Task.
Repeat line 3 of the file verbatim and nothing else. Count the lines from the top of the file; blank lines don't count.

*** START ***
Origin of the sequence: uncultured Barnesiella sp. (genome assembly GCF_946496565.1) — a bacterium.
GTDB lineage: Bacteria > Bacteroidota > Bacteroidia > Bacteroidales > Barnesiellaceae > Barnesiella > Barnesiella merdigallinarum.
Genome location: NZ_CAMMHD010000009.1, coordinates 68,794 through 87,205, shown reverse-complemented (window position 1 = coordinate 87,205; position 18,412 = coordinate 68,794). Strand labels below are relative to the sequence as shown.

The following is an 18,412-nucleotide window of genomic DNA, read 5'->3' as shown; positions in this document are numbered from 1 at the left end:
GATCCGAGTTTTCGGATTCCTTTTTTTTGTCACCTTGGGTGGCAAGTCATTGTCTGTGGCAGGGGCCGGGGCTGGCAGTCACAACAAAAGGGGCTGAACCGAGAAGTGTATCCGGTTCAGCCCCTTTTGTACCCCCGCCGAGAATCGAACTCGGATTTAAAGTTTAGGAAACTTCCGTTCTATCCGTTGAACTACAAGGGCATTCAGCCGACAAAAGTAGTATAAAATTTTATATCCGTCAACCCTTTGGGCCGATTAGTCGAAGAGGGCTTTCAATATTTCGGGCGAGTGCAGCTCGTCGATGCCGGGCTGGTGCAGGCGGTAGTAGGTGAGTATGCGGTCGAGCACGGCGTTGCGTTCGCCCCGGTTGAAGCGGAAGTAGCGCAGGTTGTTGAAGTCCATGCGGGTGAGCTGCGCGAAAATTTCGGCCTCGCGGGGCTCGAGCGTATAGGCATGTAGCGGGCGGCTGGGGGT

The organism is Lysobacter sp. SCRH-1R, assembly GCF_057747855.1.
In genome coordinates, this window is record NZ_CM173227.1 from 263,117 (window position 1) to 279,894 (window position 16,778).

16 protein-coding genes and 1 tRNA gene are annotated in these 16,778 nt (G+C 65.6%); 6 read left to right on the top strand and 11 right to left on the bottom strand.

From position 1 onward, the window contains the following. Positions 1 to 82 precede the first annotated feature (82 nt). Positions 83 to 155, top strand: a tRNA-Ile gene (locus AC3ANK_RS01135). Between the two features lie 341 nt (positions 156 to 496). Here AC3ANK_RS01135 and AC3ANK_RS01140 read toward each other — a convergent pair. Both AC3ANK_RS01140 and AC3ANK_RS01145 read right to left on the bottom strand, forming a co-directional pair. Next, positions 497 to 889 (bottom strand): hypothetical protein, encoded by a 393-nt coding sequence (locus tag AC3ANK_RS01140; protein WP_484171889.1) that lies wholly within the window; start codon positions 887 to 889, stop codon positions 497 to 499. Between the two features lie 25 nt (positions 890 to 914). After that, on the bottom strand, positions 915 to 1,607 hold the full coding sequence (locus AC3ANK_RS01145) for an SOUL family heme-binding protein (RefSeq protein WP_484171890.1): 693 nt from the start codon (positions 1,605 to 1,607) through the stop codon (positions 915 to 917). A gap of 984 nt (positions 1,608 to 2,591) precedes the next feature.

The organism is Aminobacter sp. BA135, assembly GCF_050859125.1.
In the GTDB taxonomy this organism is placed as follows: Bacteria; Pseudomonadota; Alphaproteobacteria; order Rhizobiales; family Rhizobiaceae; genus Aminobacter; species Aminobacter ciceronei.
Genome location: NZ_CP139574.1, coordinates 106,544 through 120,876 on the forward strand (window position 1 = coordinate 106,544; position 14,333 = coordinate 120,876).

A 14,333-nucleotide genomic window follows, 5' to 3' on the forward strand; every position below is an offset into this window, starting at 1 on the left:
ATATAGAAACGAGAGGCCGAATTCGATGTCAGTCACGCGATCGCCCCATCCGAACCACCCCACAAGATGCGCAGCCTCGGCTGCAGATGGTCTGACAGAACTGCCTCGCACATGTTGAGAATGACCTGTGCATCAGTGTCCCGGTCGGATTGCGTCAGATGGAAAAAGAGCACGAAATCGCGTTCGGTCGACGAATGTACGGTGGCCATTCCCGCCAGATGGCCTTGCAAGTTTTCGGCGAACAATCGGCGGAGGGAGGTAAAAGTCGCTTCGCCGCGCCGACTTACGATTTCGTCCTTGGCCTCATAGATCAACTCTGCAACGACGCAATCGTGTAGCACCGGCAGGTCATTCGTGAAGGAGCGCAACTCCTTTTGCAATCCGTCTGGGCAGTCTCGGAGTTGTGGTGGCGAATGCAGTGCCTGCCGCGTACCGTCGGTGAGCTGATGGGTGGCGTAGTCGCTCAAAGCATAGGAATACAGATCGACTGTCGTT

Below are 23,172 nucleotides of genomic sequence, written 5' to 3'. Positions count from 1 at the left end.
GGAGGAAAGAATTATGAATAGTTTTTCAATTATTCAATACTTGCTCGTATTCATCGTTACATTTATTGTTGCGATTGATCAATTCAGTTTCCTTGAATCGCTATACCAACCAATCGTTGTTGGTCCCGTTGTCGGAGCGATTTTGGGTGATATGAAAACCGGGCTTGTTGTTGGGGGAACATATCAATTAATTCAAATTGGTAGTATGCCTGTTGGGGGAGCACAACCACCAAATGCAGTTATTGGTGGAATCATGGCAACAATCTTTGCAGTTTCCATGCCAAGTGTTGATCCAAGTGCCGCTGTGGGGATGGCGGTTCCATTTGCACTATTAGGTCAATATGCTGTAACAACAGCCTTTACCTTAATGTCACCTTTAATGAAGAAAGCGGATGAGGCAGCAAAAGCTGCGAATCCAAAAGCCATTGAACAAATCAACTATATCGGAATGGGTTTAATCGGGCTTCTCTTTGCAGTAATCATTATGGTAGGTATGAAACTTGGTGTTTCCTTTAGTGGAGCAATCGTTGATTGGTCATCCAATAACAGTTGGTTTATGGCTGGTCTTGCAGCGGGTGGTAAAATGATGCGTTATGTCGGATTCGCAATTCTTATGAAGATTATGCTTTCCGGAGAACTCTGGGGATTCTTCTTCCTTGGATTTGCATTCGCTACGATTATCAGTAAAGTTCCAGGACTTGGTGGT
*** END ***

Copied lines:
Genome location: NZ_CAMMHD010000009.1, coordinates 68,794 through 87,205, shown reverse-complemented (window position 1 = coordinate 87,205; position 18,412 = coordinate 68,794). Strand labels below are relative to the sequence as shown.